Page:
Throughout most of labor, I had the most interesting sensation of my brain being completely divorced from my body and able to clearly understand what was happening. Sarah said that I would say, “I can do it. I can do THIS one” at the beginning of contractions, which is something that we (her labor support people) would tell HER during her labor with Bastian (her younger son, born unassisted in 11/07), that she could do this one, only focus on this one and get through it. I felt like my brain was my body’s labor support and was telling it all the things I’d told Sarah during her labor. Even when my mind and body got swept up in that labor fog, the little voice stayed clear-headed and told me that I was in the labor fog and just to go with it.
With my boys, I had very little awareness of entering transition.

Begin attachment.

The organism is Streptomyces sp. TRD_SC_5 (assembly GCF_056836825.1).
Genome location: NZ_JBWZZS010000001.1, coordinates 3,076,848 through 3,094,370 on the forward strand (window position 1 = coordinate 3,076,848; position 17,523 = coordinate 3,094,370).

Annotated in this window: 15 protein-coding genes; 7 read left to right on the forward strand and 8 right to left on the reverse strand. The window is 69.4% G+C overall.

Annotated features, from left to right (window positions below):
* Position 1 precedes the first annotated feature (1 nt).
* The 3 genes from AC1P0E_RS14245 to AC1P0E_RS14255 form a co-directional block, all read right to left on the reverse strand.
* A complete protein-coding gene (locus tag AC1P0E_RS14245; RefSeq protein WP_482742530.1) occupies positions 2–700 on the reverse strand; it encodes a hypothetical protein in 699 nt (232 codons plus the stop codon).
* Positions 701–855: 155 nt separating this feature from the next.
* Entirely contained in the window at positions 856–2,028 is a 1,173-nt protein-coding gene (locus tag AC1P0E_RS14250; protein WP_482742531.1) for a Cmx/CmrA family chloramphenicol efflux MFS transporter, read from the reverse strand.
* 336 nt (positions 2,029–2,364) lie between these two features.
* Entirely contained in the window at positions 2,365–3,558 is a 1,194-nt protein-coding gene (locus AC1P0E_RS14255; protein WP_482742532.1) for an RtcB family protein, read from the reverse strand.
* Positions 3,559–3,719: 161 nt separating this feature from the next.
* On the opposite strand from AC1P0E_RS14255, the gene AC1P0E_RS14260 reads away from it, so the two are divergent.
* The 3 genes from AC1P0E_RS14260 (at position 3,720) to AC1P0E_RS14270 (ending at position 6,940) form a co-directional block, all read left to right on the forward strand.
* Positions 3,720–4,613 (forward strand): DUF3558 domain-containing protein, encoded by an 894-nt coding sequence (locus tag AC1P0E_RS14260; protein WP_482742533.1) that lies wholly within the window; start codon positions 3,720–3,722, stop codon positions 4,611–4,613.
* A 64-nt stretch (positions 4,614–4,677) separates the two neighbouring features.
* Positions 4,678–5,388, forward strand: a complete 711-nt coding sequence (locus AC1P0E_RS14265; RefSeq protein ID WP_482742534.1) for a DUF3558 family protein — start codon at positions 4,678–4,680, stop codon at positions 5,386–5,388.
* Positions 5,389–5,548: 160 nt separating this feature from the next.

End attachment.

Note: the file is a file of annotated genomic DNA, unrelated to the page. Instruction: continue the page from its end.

With this labor, however, that clear-headed voice told me very clearly what was going on. My labor mantra switched to something like: “This is transition. I know it won’t last long, but it sucks and I need it to be over.” The baby was so low and my lower back hurt so badly. My uterus also had a sharp, burning pain directly over my pubic bone. I don’t know if it was malpositioning, and she had to rotate or move a limb and that’s why it hurt so badly, but it honestly felt like two swords had been stabbed into my back at angles right above my hips, so that they crossed and came out right above my pubic bone. I have never experienced pain like it in my life — it was worse than gallstones, broken bones, anything else. It was blinding, burning pain. I wasn’t moaning at that point, but roaring, because it kept my tone low and kept me from screaming. The contractions were right on top of each other, long and hard and painful without break. I started praying through contractions, just “God, please help me through this. Just get me and my baby through this.” The pain was so great that I felt light-headed and actually thought that losing consciousness momentarily would be a blessed relief.